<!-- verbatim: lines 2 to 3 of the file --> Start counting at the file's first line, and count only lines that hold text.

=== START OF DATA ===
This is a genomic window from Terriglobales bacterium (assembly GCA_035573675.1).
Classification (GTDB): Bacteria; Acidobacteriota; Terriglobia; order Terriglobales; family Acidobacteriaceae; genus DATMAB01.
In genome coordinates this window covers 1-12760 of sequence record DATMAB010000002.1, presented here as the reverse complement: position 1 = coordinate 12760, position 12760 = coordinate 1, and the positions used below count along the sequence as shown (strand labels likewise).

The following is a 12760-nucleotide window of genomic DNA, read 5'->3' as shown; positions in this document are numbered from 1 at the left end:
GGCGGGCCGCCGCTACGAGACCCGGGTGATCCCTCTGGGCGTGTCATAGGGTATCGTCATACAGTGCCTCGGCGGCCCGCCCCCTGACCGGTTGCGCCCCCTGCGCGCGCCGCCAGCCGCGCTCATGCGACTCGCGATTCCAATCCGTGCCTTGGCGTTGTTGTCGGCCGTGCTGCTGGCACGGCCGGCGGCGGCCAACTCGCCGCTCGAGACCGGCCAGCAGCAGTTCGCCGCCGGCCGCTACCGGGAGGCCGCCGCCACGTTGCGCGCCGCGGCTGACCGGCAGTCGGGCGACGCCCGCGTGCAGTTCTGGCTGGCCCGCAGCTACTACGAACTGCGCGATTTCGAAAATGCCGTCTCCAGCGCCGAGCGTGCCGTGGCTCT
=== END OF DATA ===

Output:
Classification (GTDB): Bacteria; Acidobacteriota; Terriglobia; order Terriglobales; family Acidobacteriaceae; genus DATMAB01.
In genome coordinates this window covers 1-12760 of sequence record DATMAB010000002.1, presented here as the reverse complement: position 1 = coordinate 12760, position 12760 = coordinate 1, and the positions used below count along the sequence as shown (strand labels likewise).